I’m sure that for sociology students, this book is a very valuable text. It’s very methodical and thorough – it looks at its subject from every angle, and almost every paragraph contains at least one reference to a book in the large bibliography at the end.
For me, though, the book was a bit of a struggle. Although I have often thought I would have liked a life in academia, to tell the truth I am not suited for it. I don’t like the dry, passive, non-committal tone, the judgements wrapped in so many caveats and clarifications that they become almost completely opaque.
I understand why academic writing is often like that. Spend years immersed in any subject and your knowledge becomes so extensive that to communicate it in plain language must be a challenge. With every argument you immediately anticipate the potential counter-argument, and so counter it pre-emptively with a counter-counter-argument which, itself, seems incomplete without reference to another idea which also needs buttressing by facts and references and footnotes and a thorough consideration of all possible objections.
There’s a lot to admire about such thoroughness, but it makes for a dull read. I came to this book just wanting to learn a bit more about race and racism in Britain, but often got bogged down in historiography. The parts that really came alive for me were when Solomos started talking about real-life stories.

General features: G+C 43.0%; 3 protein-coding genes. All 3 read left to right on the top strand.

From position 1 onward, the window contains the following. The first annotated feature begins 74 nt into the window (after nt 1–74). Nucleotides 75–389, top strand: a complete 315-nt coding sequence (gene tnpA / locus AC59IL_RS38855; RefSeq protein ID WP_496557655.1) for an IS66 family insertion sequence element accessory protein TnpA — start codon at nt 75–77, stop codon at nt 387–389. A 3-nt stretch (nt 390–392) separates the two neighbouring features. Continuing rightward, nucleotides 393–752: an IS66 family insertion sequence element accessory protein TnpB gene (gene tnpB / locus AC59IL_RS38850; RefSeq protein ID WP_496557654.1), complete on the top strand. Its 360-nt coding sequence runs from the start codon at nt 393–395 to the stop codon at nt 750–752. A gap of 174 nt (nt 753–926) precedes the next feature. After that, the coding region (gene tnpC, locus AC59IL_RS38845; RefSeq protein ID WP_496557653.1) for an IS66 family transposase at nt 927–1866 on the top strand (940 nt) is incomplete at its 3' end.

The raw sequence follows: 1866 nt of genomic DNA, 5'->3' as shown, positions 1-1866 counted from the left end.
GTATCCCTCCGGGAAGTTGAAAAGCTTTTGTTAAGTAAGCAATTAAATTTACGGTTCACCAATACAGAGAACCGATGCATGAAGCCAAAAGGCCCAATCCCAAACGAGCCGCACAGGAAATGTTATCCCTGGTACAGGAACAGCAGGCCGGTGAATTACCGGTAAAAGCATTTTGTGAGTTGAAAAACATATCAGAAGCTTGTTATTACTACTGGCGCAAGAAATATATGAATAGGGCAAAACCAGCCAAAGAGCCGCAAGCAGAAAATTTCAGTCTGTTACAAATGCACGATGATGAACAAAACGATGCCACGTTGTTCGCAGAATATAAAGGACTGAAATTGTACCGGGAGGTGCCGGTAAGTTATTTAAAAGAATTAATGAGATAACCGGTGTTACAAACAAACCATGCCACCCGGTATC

For example, I was very interested in the coverage of Irish immigration. If you read the tabloids, you’d believe that immigration is a new issue, but Irish immigration goes back 200 years. And, most interestingly, the numbers are far greater than those for other groups. Yet, while Irish immigrants encountered extensive discrimination, there was little state intervention to prevent or regulate Irish immigration. In the mid to late twentieth century, though, immigration from former Commonwealth countries resulted in a huge backlash and draconian anti-immigrant legislation – the numbers were much smaller, but the colour of the skin was different.
The situation with Jewish immigrants at the beginning of the twentieth century in some ways anticipated the response to later Commonwealth immigration. Jews were used as scapegoats for unemployment and economic problems, and Parliament passed the Aliens Order restricting immigration and giving the Home Secretary the power to expel “undesirable” immigrants. Again, the numbers were relatively small – 120,000 between 1870 and 1914 – but they were more recognisably different, foreign, “alien”.
Again in the early post-war years, the majority of immigrants to the UK were from other European countries, and yet the arrival of much smaller numbers from the West Indies caused heated debate about the “colour problem”. Immigration and race became intertwined, and to this day they haven’t been disentangled (though these days, Muslims are the new black).
I was amazed to see how little has changed in anti-immigrant arguments. Here’s a quote from The Times, September 1958, in the aftermath of the Notting Hill riots: